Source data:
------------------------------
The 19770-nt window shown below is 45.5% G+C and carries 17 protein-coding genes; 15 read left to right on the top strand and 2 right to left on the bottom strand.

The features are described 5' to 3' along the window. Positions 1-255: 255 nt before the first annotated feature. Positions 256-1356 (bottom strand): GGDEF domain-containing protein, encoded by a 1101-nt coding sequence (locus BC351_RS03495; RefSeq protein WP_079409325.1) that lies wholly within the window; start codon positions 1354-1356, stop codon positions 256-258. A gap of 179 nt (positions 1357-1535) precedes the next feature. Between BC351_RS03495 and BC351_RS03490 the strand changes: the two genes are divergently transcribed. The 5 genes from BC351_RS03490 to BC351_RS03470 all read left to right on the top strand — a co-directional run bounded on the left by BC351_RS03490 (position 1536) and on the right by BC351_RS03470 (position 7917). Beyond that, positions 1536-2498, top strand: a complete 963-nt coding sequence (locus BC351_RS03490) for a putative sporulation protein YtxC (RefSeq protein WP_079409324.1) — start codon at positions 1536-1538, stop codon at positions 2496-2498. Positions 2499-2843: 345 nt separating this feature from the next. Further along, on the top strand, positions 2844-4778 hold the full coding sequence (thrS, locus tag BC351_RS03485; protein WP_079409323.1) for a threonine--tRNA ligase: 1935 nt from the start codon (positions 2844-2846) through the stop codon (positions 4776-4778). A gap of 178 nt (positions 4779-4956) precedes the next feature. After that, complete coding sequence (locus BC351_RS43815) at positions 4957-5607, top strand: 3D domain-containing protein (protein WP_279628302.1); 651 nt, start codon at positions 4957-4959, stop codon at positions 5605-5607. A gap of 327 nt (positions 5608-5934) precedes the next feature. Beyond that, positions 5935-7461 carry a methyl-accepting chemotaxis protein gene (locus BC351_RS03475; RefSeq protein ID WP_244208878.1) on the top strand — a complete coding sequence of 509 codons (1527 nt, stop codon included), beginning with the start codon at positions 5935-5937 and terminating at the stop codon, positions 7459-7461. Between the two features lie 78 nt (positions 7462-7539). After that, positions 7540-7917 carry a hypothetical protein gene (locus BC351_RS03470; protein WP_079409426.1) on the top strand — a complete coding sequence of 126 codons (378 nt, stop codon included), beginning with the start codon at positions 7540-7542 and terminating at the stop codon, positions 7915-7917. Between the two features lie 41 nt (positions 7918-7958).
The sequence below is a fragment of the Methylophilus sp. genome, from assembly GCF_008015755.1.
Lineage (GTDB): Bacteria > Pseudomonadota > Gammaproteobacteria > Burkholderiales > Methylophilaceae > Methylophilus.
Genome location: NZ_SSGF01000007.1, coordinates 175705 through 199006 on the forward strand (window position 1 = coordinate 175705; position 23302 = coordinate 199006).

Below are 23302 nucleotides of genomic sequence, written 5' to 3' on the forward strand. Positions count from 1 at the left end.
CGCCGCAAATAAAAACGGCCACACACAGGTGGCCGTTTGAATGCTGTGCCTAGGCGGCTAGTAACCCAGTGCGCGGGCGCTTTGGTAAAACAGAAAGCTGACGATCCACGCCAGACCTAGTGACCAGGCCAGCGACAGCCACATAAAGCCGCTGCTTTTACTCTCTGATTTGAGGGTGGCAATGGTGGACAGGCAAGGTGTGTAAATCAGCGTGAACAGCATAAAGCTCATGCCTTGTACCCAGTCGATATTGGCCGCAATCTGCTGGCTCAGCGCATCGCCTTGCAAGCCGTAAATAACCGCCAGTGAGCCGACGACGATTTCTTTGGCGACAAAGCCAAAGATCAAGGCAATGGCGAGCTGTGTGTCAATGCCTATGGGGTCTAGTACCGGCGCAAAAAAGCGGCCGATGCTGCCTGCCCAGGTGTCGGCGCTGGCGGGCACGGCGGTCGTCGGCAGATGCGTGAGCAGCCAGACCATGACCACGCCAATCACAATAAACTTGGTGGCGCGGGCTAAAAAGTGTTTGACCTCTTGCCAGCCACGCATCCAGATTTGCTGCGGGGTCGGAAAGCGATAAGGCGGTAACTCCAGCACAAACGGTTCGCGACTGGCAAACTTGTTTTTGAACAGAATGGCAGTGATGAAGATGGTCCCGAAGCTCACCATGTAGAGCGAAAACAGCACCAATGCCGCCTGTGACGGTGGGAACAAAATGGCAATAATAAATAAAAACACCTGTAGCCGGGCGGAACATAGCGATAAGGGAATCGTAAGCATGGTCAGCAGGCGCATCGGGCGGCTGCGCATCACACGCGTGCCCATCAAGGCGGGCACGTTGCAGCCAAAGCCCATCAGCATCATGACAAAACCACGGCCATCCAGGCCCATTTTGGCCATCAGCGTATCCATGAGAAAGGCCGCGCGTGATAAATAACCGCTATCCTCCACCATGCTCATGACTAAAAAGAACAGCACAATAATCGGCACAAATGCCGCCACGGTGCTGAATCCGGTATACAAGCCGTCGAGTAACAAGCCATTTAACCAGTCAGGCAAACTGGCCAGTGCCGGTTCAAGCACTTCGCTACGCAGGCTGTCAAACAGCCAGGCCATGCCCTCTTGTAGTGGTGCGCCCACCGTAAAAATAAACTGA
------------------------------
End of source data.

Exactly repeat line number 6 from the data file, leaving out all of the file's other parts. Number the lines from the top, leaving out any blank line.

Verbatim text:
Below are 23302 nucleotides of genomic sequence, written 5' to 3' on the forward strand. Positions count from 1 at the left end.